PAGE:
Date of Award

8-2016

Degree Type

Dissertation

Degree Name

Doctor of Philosophy

Major

Psychology

Major Professor

Jenny Macfie

Committee Members

Deborah Welsh, Kristi Gordon, John Wodarski

Abstract

The current study assessed the empirical relationship between two social and developmental attachment measures in a sample of female adults, half of whom were diagnosed with BPD. Following Belsky (2002)’s conceptualization of the possible relationship between these two attachment traditions, the current study assessed two mutually exclusive propositions regarding the Adult attachment interview (AAI) and the experiences in close relationships (ECR) questionnaire. First, it is possible the AAI and ECR assess the same mental representations of attachment, but empirical correspondence does not emerge unless accommodations for method variance are made. Or second, AAI and ECR are not related to each other directly, but converge on another attachment-related construct.

Correspondence analyses suggested a significant positive correlation between AAI preoccupied/unresolved and ECR anxiety dimensions, but not between AAI dismissing and ECR avoidance or AAI 4-way classifications and ECR cluster-based categories. This partially supports Belsky’s first proposition and suggests the AAI and ECR are not assessing entirely the same attachment representations but do assess one important aspect. Convergence analyses found both ECR anxiety and the AAI preoccupied/unresolved dimension were significantly correlated with borderline features. Because they were significantly related to each other, too, this did not fully support Belsky’s second proposition of independent contributions to an attachment related construct. However, the correlation was moderate and the ECR provided more variance in borderline features than did the AAI, suggesting partial support for Belsky’s second proposition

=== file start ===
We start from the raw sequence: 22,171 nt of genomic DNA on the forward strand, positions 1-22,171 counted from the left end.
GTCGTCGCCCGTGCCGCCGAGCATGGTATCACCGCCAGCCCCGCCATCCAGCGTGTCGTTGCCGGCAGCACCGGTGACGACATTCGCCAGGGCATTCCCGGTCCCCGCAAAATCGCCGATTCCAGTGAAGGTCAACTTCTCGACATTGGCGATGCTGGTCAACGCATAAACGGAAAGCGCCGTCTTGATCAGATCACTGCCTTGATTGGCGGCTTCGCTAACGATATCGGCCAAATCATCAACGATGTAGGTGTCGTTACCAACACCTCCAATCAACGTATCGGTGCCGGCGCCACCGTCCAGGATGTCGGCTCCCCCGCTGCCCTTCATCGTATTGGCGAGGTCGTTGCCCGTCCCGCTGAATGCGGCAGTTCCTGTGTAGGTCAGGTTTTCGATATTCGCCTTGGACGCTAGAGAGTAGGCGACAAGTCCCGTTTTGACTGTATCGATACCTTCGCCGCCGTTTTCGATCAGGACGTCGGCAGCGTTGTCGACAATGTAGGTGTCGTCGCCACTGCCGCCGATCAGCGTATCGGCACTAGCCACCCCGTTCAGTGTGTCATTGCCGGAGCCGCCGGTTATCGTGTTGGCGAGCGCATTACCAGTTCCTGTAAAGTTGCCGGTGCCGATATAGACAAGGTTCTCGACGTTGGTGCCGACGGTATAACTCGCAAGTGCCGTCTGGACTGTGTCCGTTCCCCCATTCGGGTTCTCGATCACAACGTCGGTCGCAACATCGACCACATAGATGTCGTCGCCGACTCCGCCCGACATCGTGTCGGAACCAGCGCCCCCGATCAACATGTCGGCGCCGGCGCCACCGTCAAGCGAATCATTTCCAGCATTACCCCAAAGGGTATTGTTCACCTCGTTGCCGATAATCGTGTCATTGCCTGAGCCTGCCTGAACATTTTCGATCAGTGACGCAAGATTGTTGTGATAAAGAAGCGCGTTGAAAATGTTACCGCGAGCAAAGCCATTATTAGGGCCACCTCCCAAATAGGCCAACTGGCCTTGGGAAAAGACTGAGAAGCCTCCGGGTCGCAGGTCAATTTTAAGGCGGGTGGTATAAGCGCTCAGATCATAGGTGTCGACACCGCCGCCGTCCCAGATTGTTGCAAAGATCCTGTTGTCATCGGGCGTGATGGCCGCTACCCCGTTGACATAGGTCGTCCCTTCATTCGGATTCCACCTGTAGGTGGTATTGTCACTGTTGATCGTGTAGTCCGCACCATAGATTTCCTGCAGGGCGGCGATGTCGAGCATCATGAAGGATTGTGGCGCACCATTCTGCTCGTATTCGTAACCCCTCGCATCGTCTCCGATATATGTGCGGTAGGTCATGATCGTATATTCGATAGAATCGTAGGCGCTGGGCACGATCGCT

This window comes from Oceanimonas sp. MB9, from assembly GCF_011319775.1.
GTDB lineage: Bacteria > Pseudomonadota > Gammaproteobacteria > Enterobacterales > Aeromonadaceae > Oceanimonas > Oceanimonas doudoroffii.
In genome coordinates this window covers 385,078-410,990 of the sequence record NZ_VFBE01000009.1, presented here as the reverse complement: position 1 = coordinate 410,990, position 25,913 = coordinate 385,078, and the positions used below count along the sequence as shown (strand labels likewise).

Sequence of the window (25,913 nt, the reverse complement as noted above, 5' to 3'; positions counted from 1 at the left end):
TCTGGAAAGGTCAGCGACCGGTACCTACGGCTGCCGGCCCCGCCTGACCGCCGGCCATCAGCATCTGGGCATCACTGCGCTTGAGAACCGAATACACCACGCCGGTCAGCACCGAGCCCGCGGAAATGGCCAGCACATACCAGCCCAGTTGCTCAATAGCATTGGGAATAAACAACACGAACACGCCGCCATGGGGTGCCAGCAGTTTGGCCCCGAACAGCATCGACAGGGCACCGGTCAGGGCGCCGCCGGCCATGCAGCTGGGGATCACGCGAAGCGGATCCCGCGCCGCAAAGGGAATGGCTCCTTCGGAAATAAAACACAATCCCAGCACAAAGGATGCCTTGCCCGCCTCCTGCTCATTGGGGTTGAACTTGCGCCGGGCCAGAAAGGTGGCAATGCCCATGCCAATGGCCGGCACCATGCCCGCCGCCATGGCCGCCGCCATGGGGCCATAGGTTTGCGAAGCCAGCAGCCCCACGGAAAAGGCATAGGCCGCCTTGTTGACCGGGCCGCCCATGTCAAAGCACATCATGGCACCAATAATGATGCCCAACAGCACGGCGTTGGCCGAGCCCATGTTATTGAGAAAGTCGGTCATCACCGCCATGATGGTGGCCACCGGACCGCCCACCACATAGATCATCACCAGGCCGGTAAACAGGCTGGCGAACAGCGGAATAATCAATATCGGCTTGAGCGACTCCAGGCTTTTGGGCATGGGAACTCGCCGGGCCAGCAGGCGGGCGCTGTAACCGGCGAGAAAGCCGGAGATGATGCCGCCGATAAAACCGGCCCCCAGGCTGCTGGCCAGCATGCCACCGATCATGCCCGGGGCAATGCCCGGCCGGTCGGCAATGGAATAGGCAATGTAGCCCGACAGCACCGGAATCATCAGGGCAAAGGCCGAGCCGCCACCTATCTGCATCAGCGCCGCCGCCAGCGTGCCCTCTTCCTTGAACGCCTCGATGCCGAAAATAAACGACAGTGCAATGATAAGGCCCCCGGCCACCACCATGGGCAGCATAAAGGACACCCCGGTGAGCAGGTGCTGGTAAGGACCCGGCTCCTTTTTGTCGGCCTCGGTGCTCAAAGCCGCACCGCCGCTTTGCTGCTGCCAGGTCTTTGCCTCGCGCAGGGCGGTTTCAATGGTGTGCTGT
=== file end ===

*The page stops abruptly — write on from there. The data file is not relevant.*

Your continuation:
As a whole findings suggest limited support for Belsky (2002)’s first proposition that if methodological differences are removed, there is some association between the two sets of measures. Moreover, there is some suggestion that AAI and ECR’s provide some independent contribution to borderline features, in support for Belsky (2002)’s second proposition Future comparison research would benefit from using research paradigms that are adaptive and assess social and developmental attachment in a range of contexts using a variety of methodologies. This could enhance our understanding of how these traditions relate and identify key points of convergence and divergence.

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